- By Christian BroseChristian Brose is a senior editor at Foreign Policy. He served as chief speechwriter and policy advisor for U.S. Secretary of State Condoleezza Rice from 2005 to 2008, and as speechwriter for former U.S. Secretary of State Colin Powell from 2004 to 2005.
By Christian Brose
Yesterday, NATO Secretary General Jaap de Hoop Scheffer had a thoughtful op-ed about Afghanistan. Here’s how he frames the problem:
[A]n honest assessment of Afghanistan must conclude that we are not where we might have hoped to be by now. While the country’s north and west are largely at peace and improving, the south and east are riven by insurgency, drugs and ineffective government. Afghans are increasingly frustrated by the lack of progress in building up their country. And the populations in countries that have contributed troops to the NATO-led mission are wondering how long this operation must last — and how many young men and women we will lose carrying it out.
He goes on to list five lessons the alliance should learn if it is to succeed — things like encouraging a more responsible Afghan leadership, more cohesive NATO operations, better regional diplomacy, civil-military cooperation, and strategic communications. All of this is right and unarguable. But isn’t the United States learning another, far more sweeping lesson? Here’s a hint: President-elect Obama will add up to 30,000 more U.S. troops to Afghanistan this year, nearly doubling the force we currently have. So isn’t the real lesson that, after several years of pushing our allies to add more resources, more troops, and to lift the restrictions on their ability to operate, the United States is now re-Americanizing the war effort? In short, haven’t we all but admitted that we are losing with NATO, and now we are going to do what’s necessary to win — with or without NATO’s full support? One could be forgiven for calling this unilateralism that dare not speak its name.
Now, don’t get me wrong: I don’t mean to minimize the sacrifice of allies like Canada and the Netherlands that are in the thick of the fight and taking casualties, or that their contribution isn’t needed and valuable. Nor do I mean to suggest that more troops alone will solve all our problems in Afghanistan. John Nagl and Nate Fick explain why in the latest issue of Foreign Policy. That said, what’s interesting about the debate over Afghanistan is how, in the excitement that more attention will be paid and resources devoted to that war, we seem to be glancing over the fact that one of the major decisions of Obama’s first year is the return of a more unilateral approach in Afghanistan.
Though I wasn’t in government at the time, my sense is that the unilateral impulse in Bush’s first term was adopted less out of a concern for ideology than effectiveness. The administration had seen what a mess coalition fighting was in Kosovo, how we’d only barely won, and fairly or not, it resolved that the U.S. effort in Afghanistan would not be hamstrung by coalition cat-herding. The push to multilateralize the war came later. NATO was invited in, and a patient, persistent, good faith effort was made in Bush’s second term to win as an alliance — to get more troops, new rules of engagement, better coordination, and greater committments of resources from our allies. This was a valiant attempt to make multilateralism effective, but the new U.S. committment to Afghanistan seems to imply that it didn’t fully work, and that we’ll take it mostly from here, thank you. Considering what Secretary Gates has already said publicly about the problems of NATO’s war effort, I have a feeling he’d agree if he were being less diplomatic.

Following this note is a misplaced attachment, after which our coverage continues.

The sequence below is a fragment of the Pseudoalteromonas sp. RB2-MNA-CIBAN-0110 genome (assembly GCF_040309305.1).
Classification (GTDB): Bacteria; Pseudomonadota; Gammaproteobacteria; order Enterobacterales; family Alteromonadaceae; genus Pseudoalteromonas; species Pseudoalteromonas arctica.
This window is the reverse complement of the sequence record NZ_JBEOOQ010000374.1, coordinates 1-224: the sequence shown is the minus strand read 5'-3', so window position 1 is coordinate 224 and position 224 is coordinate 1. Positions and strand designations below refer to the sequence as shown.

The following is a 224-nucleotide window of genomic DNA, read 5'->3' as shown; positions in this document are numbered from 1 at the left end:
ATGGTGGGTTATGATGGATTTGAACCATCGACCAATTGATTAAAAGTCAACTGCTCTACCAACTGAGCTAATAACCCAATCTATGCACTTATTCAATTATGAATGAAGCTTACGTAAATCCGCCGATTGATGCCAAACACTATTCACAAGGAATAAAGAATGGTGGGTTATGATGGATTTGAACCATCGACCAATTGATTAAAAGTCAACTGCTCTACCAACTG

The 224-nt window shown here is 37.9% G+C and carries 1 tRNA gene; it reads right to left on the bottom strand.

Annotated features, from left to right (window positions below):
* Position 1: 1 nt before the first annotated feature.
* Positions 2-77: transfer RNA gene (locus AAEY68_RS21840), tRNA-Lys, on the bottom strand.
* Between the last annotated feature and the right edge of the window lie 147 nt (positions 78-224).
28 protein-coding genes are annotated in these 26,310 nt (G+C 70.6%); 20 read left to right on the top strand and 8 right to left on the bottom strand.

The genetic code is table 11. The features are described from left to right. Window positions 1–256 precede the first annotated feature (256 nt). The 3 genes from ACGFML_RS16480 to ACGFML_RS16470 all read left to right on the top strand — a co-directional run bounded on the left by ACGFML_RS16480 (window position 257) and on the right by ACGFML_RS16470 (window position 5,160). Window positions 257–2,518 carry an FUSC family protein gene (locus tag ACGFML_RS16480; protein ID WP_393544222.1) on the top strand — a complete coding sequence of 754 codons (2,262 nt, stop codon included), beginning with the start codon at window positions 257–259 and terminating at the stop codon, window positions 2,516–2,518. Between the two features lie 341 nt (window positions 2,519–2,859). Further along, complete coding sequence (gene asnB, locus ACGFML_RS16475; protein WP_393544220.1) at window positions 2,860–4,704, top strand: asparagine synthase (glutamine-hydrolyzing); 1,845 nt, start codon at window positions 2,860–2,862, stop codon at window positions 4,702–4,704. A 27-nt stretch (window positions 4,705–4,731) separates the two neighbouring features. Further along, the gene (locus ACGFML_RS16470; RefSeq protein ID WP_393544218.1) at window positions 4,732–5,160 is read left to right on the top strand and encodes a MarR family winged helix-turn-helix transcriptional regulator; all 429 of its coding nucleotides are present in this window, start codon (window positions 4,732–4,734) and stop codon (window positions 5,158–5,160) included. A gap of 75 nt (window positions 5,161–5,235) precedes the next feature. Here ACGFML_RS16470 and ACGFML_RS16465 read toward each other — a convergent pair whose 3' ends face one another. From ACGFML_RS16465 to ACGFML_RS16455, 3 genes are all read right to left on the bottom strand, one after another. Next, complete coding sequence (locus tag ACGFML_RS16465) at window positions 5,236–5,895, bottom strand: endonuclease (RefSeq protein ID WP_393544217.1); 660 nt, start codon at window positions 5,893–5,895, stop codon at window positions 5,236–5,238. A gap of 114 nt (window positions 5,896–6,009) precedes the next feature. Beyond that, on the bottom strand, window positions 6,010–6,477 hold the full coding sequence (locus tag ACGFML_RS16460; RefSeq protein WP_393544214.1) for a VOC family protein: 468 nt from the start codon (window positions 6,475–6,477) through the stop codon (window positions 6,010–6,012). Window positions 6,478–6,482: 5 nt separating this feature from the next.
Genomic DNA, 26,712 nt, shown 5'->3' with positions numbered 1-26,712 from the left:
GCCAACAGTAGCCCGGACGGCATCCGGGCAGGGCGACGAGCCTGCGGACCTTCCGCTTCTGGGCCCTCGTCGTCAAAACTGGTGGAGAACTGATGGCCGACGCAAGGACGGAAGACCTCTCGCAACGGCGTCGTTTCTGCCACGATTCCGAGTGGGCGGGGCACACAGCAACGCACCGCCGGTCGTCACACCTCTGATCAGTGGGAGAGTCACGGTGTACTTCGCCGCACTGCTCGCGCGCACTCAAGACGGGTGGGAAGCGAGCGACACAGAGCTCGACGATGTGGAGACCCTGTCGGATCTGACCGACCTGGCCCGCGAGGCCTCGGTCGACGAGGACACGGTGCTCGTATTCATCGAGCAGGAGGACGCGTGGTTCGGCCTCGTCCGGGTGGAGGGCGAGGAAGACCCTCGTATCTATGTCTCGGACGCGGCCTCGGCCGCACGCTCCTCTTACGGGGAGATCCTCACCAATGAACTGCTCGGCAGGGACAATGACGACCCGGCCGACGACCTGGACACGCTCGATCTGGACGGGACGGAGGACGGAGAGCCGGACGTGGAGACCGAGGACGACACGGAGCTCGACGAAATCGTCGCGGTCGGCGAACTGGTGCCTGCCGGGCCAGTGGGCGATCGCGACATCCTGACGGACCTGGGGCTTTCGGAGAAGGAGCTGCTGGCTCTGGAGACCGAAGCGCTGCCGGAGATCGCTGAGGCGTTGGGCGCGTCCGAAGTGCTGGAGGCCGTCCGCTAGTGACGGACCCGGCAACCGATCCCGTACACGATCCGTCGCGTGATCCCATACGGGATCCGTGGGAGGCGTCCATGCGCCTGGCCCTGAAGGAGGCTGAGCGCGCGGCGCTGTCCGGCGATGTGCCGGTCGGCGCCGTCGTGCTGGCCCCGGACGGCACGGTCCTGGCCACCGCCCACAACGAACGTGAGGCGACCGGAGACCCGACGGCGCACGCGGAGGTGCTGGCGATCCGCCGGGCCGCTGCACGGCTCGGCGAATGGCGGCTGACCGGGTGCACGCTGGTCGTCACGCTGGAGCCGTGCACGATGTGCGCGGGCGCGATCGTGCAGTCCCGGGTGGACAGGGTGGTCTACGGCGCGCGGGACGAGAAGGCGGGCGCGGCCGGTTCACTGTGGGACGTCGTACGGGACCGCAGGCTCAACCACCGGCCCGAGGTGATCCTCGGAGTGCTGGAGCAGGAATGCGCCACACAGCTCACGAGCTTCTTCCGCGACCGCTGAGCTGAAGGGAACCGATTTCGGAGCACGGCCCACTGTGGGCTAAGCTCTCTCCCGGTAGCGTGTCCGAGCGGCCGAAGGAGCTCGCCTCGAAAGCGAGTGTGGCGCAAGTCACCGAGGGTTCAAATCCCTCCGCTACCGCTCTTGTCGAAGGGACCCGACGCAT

Maybe Obama’s hope is that, by nearly doubling the U.S. force in Afghanistan, we will effectively shame Europe into stepping up with us. Maybe Obama will be able to turn Europe’s goodwill toward his presidency into real will power to fight and win a tough, costly war. Maybe. But something tells me that NATO’s performace in Afghanistan these past several years better reflects the perceived national interests, domestic public opinion, and limited capabilities of our allies, more than it does their unwillingness to work with an unpopular American president.
This could have big implications for NATO. A major hope of the Bush presidency — not all of it, to be sure, but much of it — was that NATO could be transformed into an expeditionary alliance, that it could move beyond Europe to tackle global challenges. The acid test is Afghanistan. If NATO can’t be relevant there, where it matters most, then what? And if NATO’s contribution in Afghanistan is now deemed inadequate, as the new policy would imply, this would seem to suggest that our hopes of NATO, and thus Europe, becoming a real global power — hard, soft, smart, etc. — won’t fully be borne out. This doesn’t mean the United States should spurn NATO’s help. It might just mean that the primary mission now for NATO as an institution is simply to add greater international legitimacy to what is becoming a more unilateral exercise of American power.
This could become the future role for NATO writ large, and it’s not an insignificant one. No one should cheer or revel in Europe’s limitations. The United States needs partners, and we can’t do everything alone. Still, if NATO’s imprimatur helps to maintain domestic and international support for the United States, more or less on its own, addressing global security problems that desperately need to be solved, then so be it. This is a valuable role for NATO and thus Europe to play, but it’s not the one many of us hoped it would.